Paris in the rain. Not that the inclement weather did much to dampen the fashion followers' penchant for wearing elaborate and ever more vertiginous footwear. That's the kind that looks like strangely futuristic vehicles as opposed to anything as pragmatic as a humble shoe, and that is guaranteed to attract strange glances on the school run.
As a long-time devotee of the paper-flat pump, it's fair to say that, although I have the luxury of being able to run, even across cobbled Parisian courtyards, I do, truth to tell, look short, fat and frumpy by comparison. In real as opposed to fashion life I'd like to think that that is not, strictly speaking, the case.
After seasons and even years where women – and women working in the fashion industry in particular – have become increasingly tall and thin, something of a turnaround now appears to be taking place, however.
At Roger Vivier, a mid-heel – it's called "the lady" and looks not entirely dissimilar to a kitten heel but, I am reliably informed by the PR, is a centimetre higher – is very much in evidence for the forthcoming spring/summer season. At Pierre Hardy – M Hardy is something of a shoe deity – laser-cut strappy leather sandals come with an ultra-high heel but also one not much more than around 5cms high that look like a perfect pleasure to wear. At Givenchy, tough ankle boots that are guaranteed to be a fashion favourite were equally moderate.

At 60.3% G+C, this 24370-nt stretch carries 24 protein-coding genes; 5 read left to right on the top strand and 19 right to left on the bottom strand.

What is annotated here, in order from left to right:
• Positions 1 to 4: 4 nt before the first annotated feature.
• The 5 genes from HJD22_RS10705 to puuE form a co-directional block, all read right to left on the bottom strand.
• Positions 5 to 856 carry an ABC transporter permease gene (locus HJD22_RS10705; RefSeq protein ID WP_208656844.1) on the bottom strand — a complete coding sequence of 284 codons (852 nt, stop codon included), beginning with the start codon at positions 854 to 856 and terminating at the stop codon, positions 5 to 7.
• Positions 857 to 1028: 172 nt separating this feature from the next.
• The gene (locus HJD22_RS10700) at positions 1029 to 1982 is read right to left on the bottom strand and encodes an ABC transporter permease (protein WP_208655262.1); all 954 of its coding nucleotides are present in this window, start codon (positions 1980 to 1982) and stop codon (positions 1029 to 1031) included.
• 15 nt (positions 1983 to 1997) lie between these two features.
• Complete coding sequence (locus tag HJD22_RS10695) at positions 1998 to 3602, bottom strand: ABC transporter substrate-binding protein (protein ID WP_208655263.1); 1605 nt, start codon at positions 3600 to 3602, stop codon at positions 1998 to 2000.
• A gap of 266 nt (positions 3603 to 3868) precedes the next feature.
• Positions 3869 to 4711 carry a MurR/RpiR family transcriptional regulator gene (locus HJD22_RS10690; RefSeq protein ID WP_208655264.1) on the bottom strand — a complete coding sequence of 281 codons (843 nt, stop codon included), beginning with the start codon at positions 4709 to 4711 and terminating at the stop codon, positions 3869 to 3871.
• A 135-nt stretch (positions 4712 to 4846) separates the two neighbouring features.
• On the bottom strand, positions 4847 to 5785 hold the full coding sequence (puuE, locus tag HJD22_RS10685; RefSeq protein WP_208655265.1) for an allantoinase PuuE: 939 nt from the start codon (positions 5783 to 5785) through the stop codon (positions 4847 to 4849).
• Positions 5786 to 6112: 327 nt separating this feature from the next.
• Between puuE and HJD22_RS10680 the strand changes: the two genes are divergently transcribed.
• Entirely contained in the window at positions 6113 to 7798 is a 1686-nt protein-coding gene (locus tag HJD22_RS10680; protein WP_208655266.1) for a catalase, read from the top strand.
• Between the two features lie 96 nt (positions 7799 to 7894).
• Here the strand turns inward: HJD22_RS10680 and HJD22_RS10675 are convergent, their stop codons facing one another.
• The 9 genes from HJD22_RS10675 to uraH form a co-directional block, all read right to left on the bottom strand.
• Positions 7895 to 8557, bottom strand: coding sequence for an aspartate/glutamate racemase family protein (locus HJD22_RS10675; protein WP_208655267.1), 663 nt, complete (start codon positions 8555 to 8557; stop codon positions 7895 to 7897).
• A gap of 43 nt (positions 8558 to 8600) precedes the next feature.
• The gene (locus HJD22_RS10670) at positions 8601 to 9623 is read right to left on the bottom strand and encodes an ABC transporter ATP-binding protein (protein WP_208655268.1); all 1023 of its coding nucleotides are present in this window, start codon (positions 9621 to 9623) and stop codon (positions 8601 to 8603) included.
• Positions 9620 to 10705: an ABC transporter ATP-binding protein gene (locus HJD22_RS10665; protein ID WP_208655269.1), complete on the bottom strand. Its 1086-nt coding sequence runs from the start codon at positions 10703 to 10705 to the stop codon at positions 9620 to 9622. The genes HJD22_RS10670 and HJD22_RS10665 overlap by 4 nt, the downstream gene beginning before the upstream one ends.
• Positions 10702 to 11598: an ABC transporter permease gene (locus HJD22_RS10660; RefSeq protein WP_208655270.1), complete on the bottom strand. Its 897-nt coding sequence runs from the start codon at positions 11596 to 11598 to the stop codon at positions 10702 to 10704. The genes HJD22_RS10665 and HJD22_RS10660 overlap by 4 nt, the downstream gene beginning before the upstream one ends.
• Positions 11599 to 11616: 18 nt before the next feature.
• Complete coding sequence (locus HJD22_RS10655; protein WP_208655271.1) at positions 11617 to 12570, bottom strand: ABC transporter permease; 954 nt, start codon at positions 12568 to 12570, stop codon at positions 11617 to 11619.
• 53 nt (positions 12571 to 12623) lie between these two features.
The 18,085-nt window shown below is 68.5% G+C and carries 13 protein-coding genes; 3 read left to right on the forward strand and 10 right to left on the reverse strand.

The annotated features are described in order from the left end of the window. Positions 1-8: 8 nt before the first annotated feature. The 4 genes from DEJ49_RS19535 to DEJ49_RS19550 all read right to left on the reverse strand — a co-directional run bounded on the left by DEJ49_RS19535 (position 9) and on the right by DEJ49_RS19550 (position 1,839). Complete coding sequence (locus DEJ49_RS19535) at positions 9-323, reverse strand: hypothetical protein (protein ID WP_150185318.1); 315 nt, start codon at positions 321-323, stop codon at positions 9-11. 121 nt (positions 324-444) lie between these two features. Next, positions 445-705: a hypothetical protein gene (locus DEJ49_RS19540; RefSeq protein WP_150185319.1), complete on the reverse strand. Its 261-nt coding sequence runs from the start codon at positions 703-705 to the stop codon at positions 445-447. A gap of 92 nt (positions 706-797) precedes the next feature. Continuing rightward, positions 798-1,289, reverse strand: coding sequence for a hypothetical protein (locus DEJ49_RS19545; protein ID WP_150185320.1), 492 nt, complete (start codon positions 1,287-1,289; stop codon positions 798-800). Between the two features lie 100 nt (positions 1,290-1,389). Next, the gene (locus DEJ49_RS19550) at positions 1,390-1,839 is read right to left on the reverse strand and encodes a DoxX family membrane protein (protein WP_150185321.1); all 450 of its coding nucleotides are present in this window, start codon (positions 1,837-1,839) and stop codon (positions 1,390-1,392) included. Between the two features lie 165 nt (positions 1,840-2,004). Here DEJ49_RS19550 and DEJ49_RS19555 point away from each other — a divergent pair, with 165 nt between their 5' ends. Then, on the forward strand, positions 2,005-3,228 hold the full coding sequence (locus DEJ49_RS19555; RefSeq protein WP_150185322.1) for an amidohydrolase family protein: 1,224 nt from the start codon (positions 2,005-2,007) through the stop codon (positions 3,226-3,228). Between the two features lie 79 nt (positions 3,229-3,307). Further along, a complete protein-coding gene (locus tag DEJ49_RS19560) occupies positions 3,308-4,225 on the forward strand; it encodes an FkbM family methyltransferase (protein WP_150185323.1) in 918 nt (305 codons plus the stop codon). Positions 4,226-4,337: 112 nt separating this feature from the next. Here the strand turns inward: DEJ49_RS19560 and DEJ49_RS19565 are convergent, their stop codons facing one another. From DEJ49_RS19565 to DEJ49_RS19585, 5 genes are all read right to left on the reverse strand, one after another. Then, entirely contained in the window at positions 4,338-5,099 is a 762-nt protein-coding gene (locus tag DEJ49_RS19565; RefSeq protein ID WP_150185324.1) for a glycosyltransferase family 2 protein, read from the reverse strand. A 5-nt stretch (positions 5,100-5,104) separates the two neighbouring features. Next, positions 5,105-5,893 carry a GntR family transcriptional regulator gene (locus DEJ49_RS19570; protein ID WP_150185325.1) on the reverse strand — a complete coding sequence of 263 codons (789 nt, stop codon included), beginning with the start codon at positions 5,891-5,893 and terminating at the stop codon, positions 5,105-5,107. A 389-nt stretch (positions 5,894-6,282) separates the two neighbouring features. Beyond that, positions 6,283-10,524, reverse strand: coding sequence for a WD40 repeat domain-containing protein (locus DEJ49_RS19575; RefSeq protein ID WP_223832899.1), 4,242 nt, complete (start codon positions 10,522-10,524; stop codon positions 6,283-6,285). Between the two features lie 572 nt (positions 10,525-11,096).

At Stella McCartney, comparatively low cork wedges (below), just like the ones the designer's mother used to favour, look nothing short of, well, practical, or shockingly normal – whichever side of the fence one chooses to occupy.
Finally, and a testimony to the fact that this is more than mere speculation, at Louis Vuitton, home to the insider's footwear of choice, mules, loafers and moccasin boots all had a sweet, spherical heel that was about as far from the ubiquitous elevated platform as it is possible to imagine.
Of course, seismic changes such as a loss in height of between 5cm and 8cm are unlikely to happen overnight. This is fashion, after all, and the aim – love it or loathe it – has long been to mimic the type of stick-thin silhouette that bring an illustration to mind. And so Balenciaga's heels were flared – a bit like the Eiffel tower but solid and still massively high.
Alexander McQueen's "armadillo" shoe looks like an otherworldly desert creature on a plinth and, at Lanvin, Dior, Miu Miu, Celine and more, height is still on the extreme side. It may, though, now finally be time for a change. Stilts, after all, are presumably quite flattering, but you wouldn't want to go shopping in them.